The Rocks Don't Lie: A Geologist Investigates Noah's Flood by David Montgomery
"The Rocks Don't Lie" is an interesting historical journey through the world's flood stories and how the Bible's greatest story influenced geology. Dr. David R. Montgomery, a professor of geology at the University of Washington and the author of "The King of Fish: The Thousand Year Run of the Salmon: and "Dirt: The Erosion of Civilizations" takes the reader on an explorative ride that focuses on Noah's flood and geology. This well written 320-page book is composed of the following thirteen chapters: 1. Buddha's Dam, 2. A Grand Canyon, 3. Bones in the Mountains, 4. World in Ruins, 5. A Mammoth Problem, 6. The Test of Time, 7. Catastrophic Revelations, 8. Fragmented Stories, 9. Recycled Tales, 10. Dinosaurs in Paradise, 11. The Heretic's Flood, 12. Phantom Deluge and 13. The Nature of Faith.
1. Well written, very respectful prose. "Solid" science writing.
2. Accessible book for the masses.
3. The conflict between reason and faith handled with the utmost respect and care. The author does not disrespect opposing views.
4. This book's main focus is the historical interplay between biblical interpretation and the development of geology. It's the ultimate struggle to understand who we are and the rocks do the speaking.
5. The author's specialty is geomorphology, the study of processes that create and shape topography. His perspectives revolve around his expertise and thus provide the impetus that drives this book forward.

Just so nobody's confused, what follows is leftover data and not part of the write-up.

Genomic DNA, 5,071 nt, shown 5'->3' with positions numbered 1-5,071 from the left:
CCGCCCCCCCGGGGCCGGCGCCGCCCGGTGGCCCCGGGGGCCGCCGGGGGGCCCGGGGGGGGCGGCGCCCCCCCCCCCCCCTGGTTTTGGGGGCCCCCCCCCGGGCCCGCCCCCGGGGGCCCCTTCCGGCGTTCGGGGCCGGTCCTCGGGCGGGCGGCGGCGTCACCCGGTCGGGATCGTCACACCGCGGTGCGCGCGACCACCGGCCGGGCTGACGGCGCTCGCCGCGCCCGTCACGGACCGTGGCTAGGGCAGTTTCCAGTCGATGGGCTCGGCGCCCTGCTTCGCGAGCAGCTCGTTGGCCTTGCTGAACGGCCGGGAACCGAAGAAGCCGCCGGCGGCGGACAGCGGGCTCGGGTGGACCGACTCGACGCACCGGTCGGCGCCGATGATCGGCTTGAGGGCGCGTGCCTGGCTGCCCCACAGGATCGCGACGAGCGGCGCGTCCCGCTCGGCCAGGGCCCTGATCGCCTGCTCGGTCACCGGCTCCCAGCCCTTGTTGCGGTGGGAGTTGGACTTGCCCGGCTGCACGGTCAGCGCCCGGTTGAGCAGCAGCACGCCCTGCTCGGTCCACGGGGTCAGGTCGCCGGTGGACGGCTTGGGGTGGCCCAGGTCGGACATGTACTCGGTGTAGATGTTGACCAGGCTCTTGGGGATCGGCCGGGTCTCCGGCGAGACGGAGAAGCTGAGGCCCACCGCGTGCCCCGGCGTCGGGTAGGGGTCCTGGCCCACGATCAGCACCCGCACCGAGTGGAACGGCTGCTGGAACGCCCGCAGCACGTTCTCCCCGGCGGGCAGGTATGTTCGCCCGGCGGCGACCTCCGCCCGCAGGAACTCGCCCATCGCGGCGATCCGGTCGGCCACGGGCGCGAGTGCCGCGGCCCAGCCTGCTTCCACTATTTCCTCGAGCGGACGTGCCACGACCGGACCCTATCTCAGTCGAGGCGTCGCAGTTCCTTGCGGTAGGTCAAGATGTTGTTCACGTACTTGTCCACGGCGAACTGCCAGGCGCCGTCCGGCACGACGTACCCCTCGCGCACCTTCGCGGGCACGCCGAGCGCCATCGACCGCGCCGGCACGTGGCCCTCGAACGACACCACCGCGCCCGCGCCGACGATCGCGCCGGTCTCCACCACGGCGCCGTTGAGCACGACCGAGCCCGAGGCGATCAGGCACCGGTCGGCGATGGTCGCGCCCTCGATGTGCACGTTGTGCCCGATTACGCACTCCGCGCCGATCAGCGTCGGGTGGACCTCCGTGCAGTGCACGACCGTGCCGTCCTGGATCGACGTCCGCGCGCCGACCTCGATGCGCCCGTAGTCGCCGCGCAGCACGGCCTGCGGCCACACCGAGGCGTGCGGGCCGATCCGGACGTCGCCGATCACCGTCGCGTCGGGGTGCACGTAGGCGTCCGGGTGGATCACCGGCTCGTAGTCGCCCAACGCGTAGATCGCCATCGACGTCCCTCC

6. The conflict between creationists and the denial of modern geology. "In defending an interpretation of God's word contradicted by geological evidence, creationists abandon a long-standing belief that rocks don't lie." The author makes it very clear that most early geologists were in fact members of the clergy. The history of the conflict. Interesting stuff.
7. The author presents throughout the book those areas that are problematic for creationists.
8. Some of earth's greatest treasures are used as a background in understanding what the rocks are telling us. The Grand Canyon is a classic favorite. "A single enormous flood simply can't explain the geology of the Grand Canyon."
9. One of the strengths of this book is going through the most compelling arguments and theories in favor a biblical great flood through the years and the counter arguments that ultimately debunked them. The struggle of early Christian scientists to understand geology through the eyes of biblical glasses.
10. The author carefully goes over the history of internal conflicts of biblical interpretation as it relates to theologians. The greatest religious minds are referenced such as Aquinas, Augustine, Luther, Calvin and Origen as examples.
11. What the rocks say and the scientists who were able to understand the language of geology. The historical contributions to geology.
12. Geology, Noah's Flood, world fossils and evolution. The mammoth.
13. Catastrophism versus uniformitarianism. New theories introduced to "justify" the biblical account of the Great Flood. Day-age and gap theories.
14. Thought-provoking historical quotes, "Lyell was echoing Augustine in believing that it would be hard to convince rational men to follow a religion that denied things one could see for oneself."